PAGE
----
My blog friend Sarah Hoyt is a sci-fi author, so she does a lot of thinking about social issues and the evolution of institutions. She has a post up about her support for gay marriage that takes what is, I think, the best tack possible: arguing that institutions such as marriage exist at least partially to push people toward beneficial behavior and away from destructive behavior that other around them may end up picking up after. I don’t know that I’m entirely convinced, but she goes far beyond the soundbites along the lines of “But my partner and I love each other just as much as straight couples do” or “Well, gee, why shouldn’t our gay friends have the same rights as my wife and I do?”
Sarah also brings the perspective of someone reared in a country that was not the States:
A law might be able to institute a system like the one in Portugal – and please, those of you who know me, engrave this in stone, because it’s the one time in my life where I’ll say something is better in Portugal – where you have to get a “legal” marriage before the religious one. The legal one is a right, (though I don’t think they have gay marriage, before anyone jumps on me) the religious one isn’t. In fact, the religious one isn’t needed. It is between you and your G-d. The legal is usually done quietly and not celebrated by those people who intend to have a religious ceremony later. (In Dan’s and my case we had our civil ceremony in South Carolina in July, then went to Portugal for the religious wedding in December after I got my green card. It gives us two anniversaries.) At any rate a law could spell out that no religion will be forced to perform unions that offend its tenets or beliefs.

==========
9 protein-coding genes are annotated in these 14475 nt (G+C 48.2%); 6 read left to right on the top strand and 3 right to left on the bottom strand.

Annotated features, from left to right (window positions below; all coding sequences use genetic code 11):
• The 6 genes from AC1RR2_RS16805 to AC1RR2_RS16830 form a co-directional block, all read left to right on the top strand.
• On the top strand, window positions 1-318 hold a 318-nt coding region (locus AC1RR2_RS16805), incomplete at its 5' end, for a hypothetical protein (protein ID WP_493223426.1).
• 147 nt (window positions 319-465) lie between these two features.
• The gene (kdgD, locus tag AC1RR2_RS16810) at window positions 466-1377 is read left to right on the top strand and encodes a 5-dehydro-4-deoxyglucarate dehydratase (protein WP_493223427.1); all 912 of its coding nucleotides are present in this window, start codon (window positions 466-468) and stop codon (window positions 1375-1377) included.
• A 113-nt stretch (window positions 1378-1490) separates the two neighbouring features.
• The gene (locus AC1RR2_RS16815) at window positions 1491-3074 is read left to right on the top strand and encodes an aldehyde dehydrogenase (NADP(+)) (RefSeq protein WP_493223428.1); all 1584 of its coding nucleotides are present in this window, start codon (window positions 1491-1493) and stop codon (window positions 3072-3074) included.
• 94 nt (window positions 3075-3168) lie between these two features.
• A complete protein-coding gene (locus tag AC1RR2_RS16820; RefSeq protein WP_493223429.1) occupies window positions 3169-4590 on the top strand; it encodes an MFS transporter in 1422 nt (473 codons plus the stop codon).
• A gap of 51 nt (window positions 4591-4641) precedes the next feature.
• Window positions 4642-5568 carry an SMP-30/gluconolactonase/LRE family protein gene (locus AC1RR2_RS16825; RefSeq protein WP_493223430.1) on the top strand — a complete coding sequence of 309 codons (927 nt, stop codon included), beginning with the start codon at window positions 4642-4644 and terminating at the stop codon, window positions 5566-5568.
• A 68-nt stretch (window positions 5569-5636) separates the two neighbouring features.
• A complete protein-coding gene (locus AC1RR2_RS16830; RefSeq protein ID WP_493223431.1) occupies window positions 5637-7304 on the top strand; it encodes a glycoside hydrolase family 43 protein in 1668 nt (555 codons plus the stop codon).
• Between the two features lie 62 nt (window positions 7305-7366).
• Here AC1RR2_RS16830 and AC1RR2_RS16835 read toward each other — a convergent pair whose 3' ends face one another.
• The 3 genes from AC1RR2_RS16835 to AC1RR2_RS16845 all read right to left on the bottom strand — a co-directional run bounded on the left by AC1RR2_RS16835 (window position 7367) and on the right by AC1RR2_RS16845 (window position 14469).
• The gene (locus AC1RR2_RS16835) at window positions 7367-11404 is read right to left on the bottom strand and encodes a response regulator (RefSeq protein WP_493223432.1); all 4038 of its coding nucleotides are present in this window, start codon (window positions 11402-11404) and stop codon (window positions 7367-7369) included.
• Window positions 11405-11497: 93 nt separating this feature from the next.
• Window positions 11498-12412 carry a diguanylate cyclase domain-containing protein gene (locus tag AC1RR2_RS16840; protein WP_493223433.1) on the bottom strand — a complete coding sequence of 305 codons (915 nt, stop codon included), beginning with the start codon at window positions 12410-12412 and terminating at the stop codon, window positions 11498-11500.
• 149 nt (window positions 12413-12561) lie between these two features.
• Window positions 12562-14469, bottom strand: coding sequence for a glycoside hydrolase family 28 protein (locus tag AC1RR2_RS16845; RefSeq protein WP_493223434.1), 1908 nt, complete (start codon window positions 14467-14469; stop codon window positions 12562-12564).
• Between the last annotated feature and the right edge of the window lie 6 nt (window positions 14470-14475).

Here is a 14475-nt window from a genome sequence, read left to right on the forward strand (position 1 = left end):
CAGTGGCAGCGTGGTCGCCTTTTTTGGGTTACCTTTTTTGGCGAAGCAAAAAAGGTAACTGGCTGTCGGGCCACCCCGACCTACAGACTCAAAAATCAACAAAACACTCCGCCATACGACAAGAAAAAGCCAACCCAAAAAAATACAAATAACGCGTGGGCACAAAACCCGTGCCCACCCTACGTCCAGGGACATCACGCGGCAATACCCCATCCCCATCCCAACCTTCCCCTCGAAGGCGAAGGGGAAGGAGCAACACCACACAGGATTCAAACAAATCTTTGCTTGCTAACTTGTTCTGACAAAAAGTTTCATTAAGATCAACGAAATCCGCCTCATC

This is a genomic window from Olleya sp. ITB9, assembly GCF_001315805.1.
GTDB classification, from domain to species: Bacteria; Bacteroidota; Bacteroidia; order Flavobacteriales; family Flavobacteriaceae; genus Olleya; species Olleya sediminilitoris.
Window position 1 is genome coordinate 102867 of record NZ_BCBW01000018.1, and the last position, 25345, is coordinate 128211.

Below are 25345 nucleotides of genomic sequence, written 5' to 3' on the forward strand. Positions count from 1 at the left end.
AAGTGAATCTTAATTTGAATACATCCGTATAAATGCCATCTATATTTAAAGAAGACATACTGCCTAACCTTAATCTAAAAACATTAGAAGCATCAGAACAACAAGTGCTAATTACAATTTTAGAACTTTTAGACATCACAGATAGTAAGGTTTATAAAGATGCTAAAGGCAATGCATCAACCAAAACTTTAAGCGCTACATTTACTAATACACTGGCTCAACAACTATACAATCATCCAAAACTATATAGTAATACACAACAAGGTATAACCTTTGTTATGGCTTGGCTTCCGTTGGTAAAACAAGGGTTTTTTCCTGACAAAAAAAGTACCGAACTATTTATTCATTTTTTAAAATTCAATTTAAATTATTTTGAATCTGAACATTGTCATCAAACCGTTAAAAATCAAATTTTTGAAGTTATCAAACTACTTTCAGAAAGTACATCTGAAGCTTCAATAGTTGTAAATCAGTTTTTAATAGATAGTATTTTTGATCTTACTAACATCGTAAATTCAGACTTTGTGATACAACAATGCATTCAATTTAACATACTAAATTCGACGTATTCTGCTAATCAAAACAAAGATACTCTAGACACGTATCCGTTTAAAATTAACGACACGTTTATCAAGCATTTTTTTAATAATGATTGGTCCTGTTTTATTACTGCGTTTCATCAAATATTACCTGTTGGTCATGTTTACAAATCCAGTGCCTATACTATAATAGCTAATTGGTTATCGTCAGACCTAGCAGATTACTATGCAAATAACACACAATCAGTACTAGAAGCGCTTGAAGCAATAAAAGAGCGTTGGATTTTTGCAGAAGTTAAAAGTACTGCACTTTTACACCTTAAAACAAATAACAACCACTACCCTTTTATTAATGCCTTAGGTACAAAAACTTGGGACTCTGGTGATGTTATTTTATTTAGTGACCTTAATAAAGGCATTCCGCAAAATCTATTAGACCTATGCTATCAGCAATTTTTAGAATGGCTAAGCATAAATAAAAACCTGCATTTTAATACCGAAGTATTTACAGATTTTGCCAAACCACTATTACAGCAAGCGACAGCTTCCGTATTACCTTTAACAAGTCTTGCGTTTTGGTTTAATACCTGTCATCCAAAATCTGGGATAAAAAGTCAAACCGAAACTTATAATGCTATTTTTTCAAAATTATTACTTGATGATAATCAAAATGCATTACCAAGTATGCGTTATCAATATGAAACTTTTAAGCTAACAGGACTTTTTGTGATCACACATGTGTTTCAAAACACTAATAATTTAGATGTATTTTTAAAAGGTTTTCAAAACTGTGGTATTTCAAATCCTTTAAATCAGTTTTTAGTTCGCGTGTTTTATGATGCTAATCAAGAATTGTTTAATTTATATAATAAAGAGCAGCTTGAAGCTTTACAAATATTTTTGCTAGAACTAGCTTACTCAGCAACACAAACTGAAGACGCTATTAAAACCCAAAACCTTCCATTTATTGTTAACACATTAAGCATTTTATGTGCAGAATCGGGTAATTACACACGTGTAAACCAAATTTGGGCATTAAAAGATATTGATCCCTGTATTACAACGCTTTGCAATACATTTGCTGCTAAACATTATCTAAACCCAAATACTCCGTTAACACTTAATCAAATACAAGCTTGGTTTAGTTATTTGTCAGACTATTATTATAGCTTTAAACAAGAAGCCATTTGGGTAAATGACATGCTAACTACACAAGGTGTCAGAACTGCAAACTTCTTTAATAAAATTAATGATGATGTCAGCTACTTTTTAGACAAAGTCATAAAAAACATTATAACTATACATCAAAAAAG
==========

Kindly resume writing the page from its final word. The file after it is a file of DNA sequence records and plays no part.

I know at this point my gay friends – or their sympathizers – reading this are groaning and saying that the law will never come because look at all the defense of marriage stuff going on. Well… a properly written law might have a better chance. It might calm a lot of the fears.
She may be right about that, though one of the problems is that so many of the most voluble proponents of gay marriage are too wrapped up in using it to get approval from all quarters. I’m not so sure they could be trusted to lay off the churches in exchange for marriage performed by a justice of the peace.
Speaking of fabulously opinionated pro-SSM blog friends, Virginia Postrel appeared on PJTV to discuss the problems that Obama’s glamour might pose when he actually tries to carry out his duties as president. It turns out that her chemotherapy, in addition to helping beat her cancer into remission, has given her a Marcel wave. Do we live in an age of wonders, or what?